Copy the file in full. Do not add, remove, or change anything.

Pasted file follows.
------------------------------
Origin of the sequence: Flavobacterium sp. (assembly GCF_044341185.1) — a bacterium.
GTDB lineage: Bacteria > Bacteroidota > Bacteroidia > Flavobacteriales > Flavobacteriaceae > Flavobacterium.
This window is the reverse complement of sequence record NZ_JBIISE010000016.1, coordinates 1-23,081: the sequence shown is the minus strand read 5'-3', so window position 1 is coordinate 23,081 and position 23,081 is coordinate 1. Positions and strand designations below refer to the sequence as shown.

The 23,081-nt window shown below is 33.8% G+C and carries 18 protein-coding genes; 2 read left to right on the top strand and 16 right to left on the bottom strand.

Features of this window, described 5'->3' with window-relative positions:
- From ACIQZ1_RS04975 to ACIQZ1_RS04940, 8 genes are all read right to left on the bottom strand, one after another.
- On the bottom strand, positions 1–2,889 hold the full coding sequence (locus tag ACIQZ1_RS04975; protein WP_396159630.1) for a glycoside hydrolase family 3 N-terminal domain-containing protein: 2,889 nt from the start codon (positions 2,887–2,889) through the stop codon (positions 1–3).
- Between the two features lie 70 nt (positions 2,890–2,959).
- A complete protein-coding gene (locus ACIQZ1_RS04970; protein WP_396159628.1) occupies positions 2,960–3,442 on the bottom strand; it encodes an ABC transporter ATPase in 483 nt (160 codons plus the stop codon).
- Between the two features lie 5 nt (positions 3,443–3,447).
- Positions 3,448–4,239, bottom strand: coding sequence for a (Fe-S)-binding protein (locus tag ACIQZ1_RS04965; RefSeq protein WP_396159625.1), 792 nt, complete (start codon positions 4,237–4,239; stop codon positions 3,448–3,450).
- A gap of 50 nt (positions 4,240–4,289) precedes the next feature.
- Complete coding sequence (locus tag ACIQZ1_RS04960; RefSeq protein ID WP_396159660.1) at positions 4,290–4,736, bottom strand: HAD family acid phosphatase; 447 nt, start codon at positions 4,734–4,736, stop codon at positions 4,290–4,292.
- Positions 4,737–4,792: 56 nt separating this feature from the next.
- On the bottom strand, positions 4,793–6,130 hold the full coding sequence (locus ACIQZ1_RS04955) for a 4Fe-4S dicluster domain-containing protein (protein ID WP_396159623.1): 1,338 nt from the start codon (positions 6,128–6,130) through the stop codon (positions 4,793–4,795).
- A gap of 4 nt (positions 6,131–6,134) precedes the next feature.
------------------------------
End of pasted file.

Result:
Origin of the sequence: Flavobacterium sp. (assembly GCF_044341185.1) — a bacterium.
GTDB lineage: Bacteria > Bacteroidota > Bacteroidia > Flavobacteriales > Flavobacteriaceae > Flavobacterium.
This window is the reverse complement of sequence record NZ_JBIISE010000016.1, coordinates 1-23,081: the sequence shown is the minus strand read 5'-3', so window position 1 is coordinate 23,081 and position 23,081 is coordinate 1. Positions and strand designations below refer to the sequence as shown.

The 23,081-nt window shown below is 33.8% G+C and carries 18 protein-coding genes; 2 read left to right on the top strand and 16 right to left on the bottom strand.

Features of this window, described 5'->3' with window-relative positions:
- From ACIQZ1_RS04975 to ACIQZ1_RS04940, 8 genes are all read right to left on the bottom strand, one after another.
- On the bottom strand, positions 1–2,889 hold the full coding sequence (locus tag ACIQZ1_RS04975; protein WP_396159630.1) for a glycoside hydrolase family 3 N-terminal domain-containing protein: 2,889 nt from the start codon (positions 2,887–2,889) through the stop codon (positions 1–3).
- Between the two features lie 70 nt (positions 2,890–2,959).
- A complete protein-coding gene (locus ACIQZ1_RS04970; protein WP_396159628.1) occupies positions 2,960–3,442 on the bottom strand; it encodes an ABC transporter ATPase in 483 nt (160 codons plus the stop codon).
- Between the two features lie 5 nt (positions 3,443–3,447).
- Positions 3,448–4,239, bottom strand: coding sequence for a (Fe-S)-binding protein (locus tag ACIQZ1_RS04965; RefSeq protein WP_396159625.1), 792 nt, complete (start codon positions 4,237–4,239; stop codon positions 3,448–3,450).
- A gap of 50 nt (positions 4,240–4,289) precedes the next feature.
- Complete coding sequence (locus tag ACIQZ1_RS04960; RefSeq protein ID WP_396159660.1) at positions 4,290–4,736, bottom strand: HAD family acid phosphatase; 447 nt, start codon at positions 4,734–4,736, stop codon at positions 4,290–4,292.
- Positions 4,737–4,792: 56 nt separating this feature from the next.
- On the bottom strand, positions 4,793–6,130 hold the full coding sequence (locus ACIQZ1_RS04955) for a 4Fe-4S dicluster domain-containing protein (protein ID WP_396159623.1): 1,338 nt from the start codon (positions 6,128–6,130) through the stop codon (positions 4,793–4,795).
- A gap of 4 nt (positions 6,131–6,134) precedes the next feature.